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Yelp

Chef's Anti-Yelp Rant Leads to Predictable Backlash

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Thu, Nov 11, 2010 at 7:28 AM

click to enlarge COURTESY OF WESTWORD.
  • Courtesy of Westword.
When our Denver cousin Cafe Society ran an interview with chef Scott Parker of Table 6, they talked about all sorts of interesting things: kohlrabi, deep-fried organic rosebuds, alleged salt allergies. But all anyone cares about are Parker's comments pertaining to a certain website that rhymes with kelp.

When asked what he'd like to see less of in Denver from a culinary standpoint, the 37-year-old former heavy metal musician from Arkansas opened a can of verbal whup-ass on the online reviewing juggernaut:

Amateur instant online restaurant critics -- specifically those who write reviews for a website that rhymes with "kelp." Think about it: They review a McDonald's and then turn around and review Mizuna. I just imagine bored, jobless layabouts with not many friends who are convinced that they're going to have a bad time before they even step through the door of a joint. The kicker is, you can't respond to these inbreds and try to educate, or at least explain, why some things happen the way they happen. Have a little fun, for chrissakes. Loosen up when you go out, and let me be the stress ball in the kitchen busting my ass for twelve-plus hours trying to make you the best food I can. Fuck you!

Parker's anti-Yelp comments led to a slew of predictably negative Yelp reviews for the (still) four-star restaurant and for Westword -- as well as a few supportive ones for Parker.

Even off the cuff, his comments were impolitic and showed bad judgment (not to mention a lack of marketing savvy), but Parker only said what virtually EVERY CHEF I HAVE EVER MET has said privately about Yelp. (Ok, maybe not the inbred, jobless loser stereotype, but definitely the frustration with amateur reviewers.) Yes, chefs really do hate Yelp. I don't blame them. I've seen Yelp reviews that start off with "I didn't actually try the food..."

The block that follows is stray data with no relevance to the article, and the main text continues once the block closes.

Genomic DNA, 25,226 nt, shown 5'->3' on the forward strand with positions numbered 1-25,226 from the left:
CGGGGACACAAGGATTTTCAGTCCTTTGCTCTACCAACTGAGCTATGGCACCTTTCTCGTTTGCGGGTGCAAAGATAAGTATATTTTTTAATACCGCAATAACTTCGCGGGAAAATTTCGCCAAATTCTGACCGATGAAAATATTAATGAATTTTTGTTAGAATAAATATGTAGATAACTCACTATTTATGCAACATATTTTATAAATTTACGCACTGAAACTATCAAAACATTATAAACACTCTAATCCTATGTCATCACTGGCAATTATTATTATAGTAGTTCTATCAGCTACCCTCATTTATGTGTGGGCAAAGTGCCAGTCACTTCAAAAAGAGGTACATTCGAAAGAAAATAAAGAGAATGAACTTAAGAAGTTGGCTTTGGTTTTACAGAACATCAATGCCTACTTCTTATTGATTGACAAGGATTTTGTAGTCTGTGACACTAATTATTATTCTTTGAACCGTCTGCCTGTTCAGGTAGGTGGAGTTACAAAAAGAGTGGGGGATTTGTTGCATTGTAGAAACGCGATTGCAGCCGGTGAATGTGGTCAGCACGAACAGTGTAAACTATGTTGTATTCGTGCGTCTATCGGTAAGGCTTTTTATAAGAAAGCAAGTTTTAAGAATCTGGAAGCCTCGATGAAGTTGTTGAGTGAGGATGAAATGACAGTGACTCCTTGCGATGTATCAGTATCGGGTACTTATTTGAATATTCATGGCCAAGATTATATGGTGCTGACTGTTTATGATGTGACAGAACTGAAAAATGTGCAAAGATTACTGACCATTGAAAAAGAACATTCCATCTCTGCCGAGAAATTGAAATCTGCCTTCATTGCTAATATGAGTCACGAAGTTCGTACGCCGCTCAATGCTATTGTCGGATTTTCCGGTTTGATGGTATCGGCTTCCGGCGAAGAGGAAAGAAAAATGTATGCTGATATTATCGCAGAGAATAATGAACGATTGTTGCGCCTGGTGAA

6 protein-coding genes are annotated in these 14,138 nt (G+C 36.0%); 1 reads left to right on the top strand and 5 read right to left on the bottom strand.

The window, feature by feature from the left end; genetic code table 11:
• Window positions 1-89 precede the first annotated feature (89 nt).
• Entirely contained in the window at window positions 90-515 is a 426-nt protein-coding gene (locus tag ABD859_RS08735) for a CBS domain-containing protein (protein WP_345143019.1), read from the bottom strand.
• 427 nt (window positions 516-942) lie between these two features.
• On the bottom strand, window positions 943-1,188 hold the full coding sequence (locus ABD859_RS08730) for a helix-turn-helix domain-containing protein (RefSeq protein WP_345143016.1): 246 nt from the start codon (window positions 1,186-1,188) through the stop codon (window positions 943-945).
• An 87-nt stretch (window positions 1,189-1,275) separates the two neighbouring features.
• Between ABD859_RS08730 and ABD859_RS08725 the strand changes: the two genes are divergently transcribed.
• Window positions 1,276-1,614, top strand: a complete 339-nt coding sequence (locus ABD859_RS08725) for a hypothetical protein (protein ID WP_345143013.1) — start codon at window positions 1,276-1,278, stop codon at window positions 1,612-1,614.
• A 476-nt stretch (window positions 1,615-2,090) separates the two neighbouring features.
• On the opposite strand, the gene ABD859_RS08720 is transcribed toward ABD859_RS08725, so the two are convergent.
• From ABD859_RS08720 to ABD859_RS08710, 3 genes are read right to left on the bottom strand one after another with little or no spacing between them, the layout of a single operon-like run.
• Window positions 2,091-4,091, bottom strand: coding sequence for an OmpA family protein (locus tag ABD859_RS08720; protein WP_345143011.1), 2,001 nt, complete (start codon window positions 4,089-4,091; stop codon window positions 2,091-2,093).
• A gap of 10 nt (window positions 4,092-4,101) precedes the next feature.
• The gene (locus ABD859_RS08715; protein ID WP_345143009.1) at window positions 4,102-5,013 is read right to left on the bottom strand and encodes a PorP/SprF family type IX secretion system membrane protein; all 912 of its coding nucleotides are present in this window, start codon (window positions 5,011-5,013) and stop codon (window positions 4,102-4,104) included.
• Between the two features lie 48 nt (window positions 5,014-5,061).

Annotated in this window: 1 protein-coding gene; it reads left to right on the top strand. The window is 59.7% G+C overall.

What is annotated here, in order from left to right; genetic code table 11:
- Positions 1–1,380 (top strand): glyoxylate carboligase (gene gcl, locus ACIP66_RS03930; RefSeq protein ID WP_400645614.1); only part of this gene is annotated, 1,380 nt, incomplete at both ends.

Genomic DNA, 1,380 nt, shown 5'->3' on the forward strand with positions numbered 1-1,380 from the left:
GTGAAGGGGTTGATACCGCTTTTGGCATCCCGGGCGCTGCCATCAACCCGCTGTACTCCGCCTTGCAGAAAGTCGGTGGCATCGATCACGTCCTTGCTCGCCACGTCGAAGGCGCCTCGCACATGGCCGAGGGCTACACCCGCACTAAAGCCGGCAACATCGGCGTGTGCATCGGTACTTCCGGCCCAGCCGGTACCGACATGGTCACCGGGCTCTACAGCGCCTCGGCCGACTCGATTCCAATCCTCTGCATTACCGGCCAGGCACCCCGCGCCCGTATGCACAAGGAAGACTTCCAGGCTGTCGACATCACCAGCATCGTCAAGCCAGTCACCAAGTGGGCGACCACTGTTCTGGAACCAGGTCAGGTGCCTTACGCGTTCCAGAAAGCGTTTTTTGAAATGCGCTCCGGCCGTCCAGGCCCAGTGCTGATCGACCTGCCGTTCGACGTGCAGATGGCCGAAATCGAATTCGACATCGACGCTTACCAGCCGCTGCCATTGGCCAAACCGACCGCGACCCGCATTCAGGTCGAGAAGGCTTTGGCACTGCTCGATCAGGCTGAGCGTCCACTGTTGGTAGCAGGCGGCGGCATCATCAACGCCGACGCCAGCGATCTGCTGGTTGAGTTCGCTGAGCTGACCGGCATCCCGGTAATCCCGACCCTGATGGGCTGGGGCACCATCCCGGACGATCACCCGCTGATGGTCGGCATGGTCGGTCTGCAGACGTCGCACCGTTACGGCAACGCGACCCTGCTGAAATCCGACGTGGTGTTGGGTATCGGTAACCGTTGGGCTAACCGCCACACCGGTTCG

At the same time, the pre-internet era wasn't necessarily kinder to restaurants. There was a day when a local newspaper's restaurant critic could, with a single review, make or break a new restaurant. (If you're too young to remember those days, imagine Anton Ego from Ratatouille.) Is that landscape really preferable to the one we live in now? Even if you think it is, you're out of luck. No one -- except for maybe a military dictatorship -- is going to be able to stuff the crowdsourcing genie back into the bottle, and if they did, the cloud would probably find some way to break him out.

These days, the cultural conversation around food -- and music and books and every other form of consumable culture -- isn't about newspaper reviewers issuing edicts from on-high. It's a dialogue between professional writers, bloggers, amateur reviewers and everyone else.

The more I see people resisting that, the more I imagine a man, standing alone on the beach, clutching a fistful of sand. The harder he squeezes, the quicker it slips through his fingers.

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